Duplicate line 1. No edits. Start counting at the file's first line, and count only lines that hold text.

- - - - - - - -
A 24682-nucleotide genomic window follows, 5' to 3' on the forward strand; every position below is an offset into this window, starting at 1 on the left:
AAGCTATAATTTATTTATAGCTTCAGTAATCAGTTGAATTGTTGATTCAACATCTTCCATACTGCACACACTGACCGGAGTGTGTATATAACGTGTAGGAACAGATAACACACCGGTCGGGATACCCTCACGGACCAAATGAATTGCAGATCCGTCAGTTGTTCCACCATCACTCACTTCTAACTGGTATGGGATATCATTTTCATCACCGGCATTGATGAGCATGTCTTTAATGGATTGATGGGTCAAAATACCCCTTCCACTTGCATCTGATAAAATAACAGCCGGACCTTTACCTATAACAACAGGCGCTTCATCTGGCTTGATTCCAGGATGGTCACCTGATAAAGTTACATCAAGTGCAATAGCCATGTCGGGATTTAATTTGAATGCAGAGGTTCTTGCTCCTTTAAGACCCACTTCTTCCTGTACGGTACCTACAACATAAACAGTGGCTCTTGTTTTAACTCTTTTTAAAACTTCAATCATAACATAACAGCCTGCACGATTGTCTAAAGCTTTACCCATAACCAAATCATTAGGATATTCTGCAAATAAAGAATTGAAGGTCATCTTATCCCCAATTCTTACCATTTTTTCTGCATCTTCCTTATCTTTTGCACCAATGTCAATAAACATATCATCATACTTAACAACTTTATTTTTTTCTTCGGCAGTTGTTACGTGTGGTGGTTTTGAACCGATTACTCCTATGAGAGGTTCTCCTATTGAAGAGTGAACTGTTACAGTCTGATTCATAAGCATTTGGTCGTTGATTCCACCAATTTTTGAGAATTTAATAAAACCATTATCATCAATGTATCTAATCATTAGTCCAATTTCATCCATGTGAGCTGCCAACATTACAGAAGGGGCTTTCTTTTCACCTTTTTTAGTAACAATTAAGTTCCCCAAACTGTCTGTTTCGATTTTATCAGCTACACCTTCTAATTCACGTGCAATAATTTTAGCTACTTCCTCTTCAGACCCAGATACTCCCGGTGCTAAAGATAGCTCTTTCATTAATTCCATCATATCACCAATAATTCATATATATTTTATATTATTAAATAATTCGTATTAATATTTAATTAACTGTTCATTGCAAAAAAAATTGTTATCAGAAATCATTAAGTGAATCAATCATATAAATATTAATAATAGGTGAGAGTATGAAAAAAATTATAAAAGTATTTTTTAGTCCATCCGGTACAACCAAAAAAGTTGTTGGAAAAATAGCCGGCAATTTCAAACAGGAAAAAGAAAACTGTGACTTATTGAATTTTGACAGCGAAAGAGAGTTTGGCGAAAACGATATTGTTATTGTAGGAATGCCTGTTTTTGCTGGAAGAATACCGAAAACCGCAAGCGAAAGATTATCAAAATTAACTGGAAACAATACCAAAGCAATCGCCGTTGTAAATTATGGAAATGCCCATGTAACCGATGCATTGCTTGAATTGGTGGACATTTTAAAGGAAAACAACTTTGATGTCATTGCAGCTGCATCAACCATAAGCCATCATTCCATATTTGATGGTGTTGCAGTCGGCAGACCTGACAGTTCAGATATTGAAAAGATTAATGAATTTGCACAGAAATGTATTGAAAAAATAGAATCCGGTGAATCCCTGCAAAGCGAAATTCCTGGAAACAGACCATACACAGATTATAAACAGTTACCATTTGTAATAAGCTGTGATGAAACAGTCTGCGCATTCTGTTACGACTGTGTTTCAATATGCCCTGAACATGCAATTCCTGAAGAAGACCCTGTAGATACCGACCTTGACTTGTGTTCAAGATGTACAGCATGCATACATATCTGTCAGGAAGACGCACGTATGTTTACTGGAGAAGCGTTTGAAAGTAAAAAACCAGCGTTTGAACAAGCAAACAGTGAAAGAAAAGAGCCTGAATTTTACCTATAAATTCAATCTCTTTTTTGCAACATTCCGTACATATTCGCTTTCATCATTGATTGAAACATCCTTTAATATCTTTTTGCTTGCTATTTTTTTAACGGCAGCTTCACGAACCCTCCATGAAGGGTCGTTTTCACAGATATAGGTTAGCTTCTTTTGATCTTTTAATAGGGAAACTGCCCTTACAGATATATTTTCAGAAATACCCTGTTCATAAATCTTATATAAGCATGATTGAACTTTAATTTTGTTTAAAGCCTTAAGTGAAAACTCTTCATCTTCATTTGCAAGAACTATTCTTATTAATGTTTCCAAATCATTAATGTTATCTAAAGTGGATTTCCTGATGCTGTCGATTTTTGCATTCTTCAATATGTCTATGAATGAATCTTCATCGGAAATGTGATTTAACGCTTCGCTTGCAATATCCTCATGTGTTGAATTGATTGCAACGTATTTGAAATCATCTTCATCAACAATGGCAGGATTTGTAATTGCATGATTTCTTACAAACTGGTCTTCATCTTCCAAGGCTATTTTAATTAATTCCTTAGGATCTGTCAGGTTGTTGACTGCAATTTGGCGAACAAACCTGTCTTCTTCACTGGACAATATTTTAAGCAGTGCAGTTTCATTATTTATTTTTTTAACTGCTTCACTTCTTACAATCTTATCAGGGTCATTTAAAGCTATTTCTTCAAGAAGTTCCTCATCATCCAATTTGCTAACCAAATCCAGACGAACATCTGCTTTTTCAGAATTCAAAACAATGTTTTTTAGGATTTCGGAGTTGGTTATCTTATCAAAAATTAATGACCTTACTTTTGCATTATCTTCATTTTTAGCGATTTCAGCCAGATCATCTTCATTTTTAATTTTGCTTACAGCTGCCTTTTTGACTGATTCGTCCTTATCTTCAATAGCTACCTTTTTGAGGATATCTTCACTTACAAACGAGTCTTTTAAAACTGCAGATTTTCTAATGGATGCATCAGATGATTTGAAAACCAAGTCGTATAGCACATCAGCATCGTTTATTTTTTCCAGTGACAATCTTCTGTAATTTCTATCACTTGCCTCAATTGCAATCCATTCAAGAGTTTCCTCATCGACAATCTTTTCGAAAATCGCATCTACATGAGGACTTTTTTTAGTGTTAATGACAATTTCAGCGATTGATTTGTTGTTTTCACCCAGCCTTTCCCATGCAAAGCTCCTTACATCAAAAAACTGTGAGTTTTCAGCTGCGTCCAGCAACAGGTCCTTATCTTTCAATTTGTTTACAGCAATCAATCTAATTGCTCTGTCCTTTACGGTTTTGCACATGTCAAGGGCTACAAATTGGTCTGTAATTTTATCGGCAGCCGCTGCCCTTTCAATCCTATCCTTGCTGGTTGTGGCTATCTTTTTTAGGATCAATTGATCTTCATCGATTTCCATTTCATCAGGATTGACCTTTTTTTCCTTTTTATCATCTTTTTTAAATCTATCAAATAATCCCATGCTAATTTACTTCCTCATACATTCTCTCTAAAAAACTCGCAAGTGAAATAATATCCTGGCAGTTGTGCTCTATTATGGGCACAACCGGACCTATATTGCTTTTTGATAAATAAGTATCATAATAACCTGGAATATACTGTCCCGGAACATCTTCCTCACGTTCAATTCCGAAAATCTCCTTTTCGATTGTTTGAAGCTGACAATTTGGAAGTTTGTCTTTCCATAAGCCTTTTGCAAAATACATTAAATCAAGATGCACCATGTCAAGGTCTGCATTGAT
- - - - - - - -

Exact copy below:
A 24682-nucleotide genomic window follows, 5' to 3' on the forward strand; every position below is an offset into this window, starting at 1 on the left: